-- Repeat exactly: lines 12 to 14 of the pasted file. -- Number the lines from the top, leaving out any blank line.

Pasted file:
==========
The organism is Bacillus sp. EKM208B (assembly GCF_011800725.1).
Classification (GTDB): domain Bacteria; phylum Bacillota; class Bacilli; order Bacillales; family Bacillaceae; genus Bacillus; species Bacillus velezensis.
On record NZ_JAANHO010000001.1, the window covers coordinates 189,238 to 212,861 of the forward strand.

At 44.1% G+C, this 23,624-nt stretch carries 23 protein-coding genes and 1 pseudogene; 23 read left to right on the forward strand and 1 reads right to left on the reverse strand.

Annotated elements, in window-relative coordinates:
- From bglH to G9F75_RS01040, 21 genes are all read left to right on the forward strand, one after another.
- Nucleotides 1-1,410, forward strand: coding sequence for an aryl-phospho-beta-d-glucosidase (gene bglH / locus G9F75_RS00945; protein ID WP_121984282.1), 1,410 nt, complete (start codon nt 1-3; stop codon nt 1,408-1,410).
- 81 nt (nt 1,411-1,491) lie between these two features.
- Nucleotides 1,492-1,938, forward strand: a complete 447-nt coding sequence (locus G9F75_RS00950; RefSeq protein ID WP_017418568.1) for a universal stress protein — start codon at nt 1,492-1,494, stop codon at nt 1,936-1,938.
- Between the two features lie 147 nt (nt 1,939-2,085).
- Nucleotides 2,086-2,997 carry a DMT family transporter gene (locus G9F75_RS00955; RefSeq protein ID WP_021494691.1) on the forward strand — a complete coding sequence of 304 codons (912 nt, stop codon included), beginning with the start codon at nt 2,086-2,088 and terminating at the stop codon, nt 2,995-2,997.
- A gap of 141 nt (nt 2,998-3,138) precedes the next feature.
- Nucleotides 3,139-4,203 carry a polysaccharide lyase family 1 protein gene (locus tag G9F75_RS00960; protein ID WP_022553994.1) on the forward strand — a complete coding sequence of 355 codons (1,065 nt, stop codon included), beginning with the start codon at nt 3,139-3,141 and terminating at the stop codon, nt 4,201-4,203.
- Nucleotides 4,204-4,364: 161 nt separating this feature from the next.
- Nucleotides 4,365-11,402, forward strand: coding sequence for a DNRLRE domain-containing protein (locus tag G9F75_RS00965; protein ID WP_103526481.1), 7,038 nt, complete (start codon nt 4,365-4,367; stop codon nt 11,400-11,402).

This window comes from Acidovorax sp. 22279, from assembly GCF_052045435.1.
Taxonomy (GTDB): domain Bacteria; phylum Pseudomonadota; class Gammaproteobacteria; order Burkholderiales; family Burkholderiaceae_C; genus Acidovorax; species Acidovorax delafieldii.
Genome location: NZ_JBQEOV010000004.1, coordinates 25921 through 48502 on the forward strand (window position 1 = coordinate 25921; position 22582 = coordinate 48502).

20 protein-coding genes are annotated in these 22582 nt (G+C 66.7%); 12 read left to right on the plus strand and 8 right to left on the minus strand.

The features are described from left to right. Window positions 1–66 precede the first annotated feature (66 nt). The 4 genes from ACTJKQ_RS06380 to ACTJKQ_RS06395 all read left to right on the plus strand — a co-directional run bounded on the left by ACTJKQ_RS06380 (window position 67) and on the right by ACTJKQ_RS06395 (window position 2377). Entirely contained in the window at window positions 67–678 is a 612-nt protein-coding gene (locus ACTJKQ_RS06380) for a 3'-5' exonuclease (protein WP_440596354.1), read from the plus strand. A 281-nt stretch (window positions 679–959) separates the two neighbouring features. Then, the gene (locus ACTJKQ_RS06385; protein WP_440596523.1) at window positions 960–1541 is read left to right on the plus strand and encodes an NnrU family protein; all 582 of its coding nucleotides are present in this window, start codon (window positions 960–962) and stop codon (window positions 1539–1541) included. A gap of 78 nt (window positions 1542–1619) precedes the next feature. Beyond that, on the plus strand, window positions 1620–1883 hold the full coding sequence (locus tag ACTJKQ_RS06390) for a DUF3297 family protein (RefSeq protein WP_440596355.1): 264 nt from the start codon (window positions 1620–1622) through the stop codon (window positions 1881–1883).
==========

- A gap of 141 nt (nt 2,998-3,138) precedes the next feature.
- Nucleotides 3,139-4,203 carry a polysaccharide lyase family 1 protein gene (locus tag G9F75_RS00960; protein ID WP_022553994.1) on the forward strand — a complete coding sequence of 355 codons (1,065 nt, stop codon included), beginning with the start codon at nt 3,139-3,141 and terminating at the stop codon, nt 4,201-4,203.
- Nucleotides 4,204-4,364: 161 nt separating this feature from the next.